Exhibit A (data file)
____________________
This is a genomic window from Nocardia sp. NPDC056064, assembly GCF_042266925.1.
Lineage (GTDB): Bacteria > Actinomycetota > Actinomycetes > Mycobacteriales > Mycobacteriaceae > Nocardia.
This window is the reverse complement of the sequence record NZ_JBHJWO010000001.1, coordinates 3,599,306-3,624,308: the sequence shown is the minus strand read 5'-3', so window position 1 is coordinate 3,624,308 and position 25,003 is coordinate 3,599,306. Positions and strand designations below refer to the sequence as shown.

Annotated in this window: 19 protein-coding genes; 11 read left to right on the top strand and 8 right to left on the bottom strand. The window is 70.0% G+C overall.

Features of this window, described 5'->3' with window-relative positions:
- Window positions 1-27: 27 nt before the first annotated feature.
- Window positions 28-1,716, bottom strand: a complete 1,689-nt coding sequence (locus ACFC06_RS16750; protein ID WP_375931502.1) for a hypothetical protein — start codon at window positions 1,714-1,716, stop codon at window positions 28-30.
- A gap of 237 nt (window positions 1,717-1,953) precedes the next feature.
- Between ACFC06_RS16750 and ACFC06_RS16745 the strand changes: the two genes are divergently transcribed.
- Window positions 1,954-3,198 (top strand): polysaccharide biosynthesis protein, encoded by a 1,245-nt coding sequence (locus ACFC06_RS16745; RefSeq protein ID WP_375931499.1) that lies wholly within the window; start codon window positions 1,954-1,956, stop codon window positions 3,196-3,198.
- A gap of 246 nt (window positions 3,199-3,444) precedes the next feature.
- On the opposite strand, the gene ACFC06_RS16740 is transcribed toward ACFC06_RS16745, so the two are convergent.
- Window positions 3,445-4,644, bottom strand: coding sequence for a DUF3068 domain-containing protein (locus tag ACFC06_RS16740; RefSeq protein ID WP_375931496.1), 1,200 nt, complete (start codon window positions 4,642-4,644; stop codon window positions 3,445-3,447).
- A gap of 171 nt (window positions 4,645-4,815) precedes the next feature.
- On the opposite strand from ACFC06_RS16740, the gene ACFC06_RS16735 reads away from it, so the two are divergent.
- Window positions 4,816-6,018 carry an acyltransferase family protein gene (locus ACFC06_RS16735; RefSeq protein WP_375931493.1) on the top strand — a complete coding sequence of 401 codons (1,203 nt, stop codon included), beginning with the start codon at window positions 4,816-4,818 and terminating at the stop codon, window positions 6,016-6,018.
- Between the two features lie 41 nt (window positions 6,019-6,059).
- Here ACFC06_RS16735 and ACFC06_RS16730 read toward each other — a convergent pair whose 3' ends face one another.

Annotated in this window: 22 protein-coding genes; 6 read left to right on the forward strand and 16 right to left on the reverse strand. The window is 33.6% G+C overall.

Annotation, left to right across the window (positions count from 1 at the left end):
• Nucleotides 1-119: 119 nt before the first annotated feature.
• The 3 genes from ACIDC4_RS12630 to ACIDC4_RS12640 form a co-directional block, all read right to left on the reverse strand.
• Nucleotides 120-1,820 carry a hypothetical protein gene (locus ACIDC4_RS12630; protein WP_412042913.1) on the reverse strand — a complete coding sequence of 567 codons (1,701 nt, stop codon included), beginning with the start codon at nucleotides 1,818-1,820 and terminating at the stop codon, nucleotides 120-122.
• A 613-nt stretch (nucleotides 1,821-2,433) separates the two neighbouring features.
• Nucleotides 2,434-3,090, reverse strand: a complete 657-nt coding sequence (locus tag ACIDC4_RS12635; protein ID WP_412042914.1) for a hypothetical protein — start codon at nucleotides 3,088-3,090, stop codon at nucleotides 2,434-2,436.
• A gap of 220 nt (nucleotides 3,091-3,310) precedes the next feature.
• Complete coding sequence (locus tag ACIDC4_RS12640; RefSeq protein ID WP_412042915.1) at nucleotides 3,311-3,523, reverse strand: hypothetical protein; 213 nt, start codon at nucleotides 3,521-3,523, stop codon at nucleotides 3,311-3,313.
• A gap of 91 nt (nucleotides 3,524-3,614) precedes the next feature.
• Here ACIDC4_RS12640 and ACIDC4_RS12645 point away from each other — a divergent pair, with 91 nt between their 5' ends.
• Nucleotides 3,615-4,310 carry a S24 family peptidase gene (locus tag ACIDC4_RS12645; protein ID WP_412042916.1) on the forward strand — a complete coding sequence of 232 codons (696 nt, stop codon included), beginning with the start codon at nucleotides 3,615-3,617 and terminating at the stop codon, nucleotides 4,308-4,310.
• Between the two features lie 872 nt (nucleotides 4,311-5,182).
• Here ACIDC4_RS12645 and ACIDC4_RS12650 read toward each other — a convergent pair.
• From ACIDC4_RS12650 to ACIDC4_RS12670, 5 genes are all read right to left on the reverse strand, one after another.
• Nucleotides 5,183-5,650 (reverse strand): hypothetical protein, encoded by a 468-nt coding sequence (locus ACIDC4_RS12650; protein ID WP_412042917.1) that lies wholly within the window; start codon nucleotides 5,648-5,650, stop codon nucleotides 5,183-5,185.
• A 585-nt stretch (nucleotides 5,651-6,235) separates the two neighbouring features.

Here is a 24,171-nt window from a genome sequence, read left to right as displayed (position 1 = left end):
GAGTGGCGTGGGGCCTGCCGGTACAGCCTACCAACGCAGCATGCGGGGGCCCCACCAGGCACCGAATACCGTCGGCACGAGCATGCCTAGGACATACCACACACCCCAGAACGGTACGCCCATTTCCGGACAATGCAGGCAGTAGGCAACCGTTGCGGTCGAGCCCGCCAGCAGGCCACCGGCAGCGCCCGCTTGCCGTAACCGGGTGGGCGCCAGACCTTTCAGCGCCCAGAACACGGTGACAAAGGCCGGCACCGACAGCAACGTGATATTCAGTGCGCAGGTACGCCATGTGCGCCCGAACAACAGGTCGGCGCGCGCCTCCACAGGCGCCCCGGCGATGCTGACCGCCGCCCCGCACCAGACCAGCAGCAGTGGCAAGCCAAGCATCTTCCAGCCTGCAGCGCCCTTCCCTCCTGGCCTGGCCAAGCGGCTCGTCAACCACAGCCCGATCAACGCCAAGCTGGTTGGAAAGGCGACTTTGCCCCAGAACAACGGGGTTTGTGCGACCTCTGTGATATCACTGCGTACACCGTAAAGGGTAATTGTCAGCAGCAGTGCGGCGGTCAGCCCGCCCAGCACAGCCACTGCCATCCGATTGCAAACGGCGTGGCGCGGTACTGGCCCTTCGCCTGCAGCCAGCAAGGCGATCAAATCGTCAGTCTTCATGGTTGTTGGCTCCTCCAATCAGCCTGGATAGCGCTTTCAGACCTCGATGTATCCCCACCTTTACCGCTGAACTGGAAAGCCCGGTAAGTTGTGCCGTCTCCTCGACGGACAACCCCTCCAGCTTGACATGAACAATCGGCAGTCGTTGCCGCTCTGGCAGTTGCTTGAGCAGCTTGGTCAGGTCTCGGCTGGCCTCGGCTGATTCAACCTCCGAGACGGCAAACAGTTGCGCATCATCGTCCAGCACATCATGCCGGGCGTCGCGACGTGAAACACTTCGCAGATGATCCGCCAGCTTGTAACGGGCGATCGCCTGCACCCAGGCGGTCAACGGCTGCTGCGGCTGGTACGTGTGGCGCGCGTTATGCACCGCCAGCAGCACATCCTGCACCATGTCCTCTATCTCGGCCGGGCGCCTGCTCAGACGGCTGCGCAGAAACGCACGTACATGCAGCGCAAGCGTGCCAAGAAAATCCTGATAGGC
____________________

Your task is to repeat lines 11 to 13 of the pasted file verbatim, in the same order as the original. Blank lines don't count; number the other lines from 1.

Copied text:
- A gap of 246 nt (window positions 3,199-3,444) precedes the next feature.
- On the opposite strand, the gene ACFC06_RS16740 is transcribed toward ACFC06_RS16745, so the two are convergent.
- Window positions 3,445-4,644, bottom strand: coding sequence for a DUF3068 domain-containing protein (locus tag ACFC06_RS16740; RefSeq protein ID WP_375931496.1), 1,200 nt, complete (start codon window positions 4,642-4,644; stop codon window positions 3,445-3,447).